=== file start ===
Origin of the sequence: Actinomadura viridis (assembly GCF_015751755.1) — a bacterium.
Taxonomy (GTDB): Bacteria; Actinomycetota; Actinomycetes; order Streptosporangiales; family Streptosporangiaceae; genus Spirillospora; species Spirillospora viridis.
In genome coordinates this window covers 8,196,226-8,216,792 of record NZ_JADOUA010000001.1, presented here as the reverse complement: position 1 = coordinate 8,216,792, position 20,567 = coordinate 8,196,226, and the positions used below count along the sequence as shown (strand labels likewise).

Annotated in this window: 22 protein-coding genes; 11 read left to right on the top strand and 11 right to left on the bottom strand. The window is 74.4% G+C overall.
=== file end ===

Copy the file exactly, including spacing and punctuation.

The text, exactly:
Origin of the sequence: Actinomadura viridis (assembly GCF_015751755.1) — a bacterium.
Taxonomy (GTDB): Bacteria; Actinomycetota; Actinomycetes; order Streptosporangiales; family Streptosporangiaceae; genus Spirillospora; species Spirillospora viridis.
In genome coordinates this window covers 8,196,226-8,216,792 of record NZ_JADOUA010000001.1, presented here as the reverse complement: position 1 = coordinate 8,216,792, position 20,567 = coordinate 8,196,226, and the positions used below count along the sequence as shown (strand labels likewise).

Annotated in this window: 22 protein-coding genes; 11 read left to right on the top strand and 11 right to left on the bottom strand. The window is 74.4% G+C overall.